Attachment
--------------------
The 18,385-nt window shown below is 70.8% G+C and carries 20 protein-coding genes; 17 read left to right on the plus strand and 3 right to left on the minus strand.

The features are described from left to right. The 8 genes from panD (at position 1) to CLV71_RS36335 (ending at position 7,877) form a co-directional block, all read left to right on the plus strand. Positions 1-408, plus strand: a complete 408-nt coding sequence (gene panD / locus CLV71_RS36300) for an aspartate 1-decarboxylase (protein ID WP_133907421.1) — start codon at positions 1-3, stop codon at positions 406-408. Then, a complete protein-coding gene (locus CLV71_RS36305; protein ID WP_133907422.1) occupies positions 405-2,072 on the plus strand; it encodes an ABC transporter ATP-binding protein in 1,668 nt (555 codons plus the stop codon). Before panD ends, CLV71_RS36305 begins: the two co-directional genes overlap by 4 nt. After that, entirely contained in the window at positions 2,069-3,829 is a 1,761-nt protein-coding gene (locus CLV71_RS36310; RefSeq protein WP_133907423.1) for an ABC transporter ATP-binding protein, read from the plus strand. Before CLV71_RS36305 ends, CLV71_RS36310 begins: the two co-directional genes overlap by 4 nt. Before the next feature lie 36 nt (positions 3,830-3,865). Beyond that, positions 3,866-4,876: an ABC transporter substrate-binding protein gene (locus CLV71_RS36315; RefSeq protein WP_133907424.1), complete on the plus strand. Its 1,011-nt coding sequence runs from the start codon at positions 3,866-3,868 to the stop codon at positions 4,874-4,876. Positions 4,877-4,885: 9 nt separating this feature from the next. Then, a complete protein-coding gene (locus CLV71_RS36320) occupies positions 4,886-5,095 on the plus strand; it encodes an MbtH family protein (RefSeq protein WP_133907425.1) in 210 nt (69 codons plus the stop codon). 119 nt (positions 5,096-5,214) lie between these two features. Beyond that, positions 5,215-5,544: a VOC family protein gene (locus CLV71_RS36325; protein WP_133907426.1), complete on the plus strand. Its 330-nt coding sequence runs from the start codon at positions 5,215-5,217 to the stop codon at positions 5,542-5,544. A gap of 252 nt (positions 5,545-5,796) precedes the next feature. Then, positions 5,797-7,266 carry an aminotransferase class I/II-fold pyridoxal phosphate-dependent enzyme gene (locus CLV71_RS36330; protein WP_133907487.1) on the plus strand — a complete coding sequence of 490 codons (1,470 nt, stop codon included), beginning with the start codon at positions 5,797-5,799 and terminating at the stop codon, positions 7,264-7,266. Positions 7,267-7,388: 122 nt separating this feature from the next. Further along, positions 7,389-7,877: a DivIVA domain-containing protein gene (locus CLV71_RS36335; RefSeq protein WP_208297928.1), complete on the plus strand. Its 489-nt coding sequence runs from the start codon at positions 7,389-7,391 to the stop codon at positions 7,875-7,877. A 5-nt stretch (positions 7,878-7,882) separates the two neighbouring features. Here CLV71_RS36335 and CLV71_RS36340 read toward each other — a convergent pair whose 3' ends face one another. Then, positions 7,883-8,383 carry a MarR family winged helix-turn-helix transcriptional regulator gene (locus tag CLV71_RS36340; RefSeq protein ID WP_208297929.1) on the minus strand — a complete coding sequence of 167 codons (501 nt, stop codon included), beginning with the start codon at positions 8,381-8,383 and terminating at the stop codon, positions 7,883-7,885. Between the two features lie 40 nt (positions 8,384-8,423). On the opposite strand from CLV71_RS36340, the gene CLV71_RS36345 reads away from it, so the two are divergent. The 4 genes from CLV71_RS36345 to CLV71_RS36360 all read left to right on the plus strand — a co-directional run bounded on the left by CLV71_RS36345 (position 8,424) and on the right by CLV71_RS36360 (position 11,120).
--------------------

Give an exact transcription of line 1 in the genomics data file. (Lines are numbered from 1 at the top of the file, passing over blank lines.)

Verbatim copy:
The 18,385-nt window shown below is 70.8% G+C and carries 20 protein-coding genes; 17 read left to right on the plus strand and 3 right to left on the minus strand.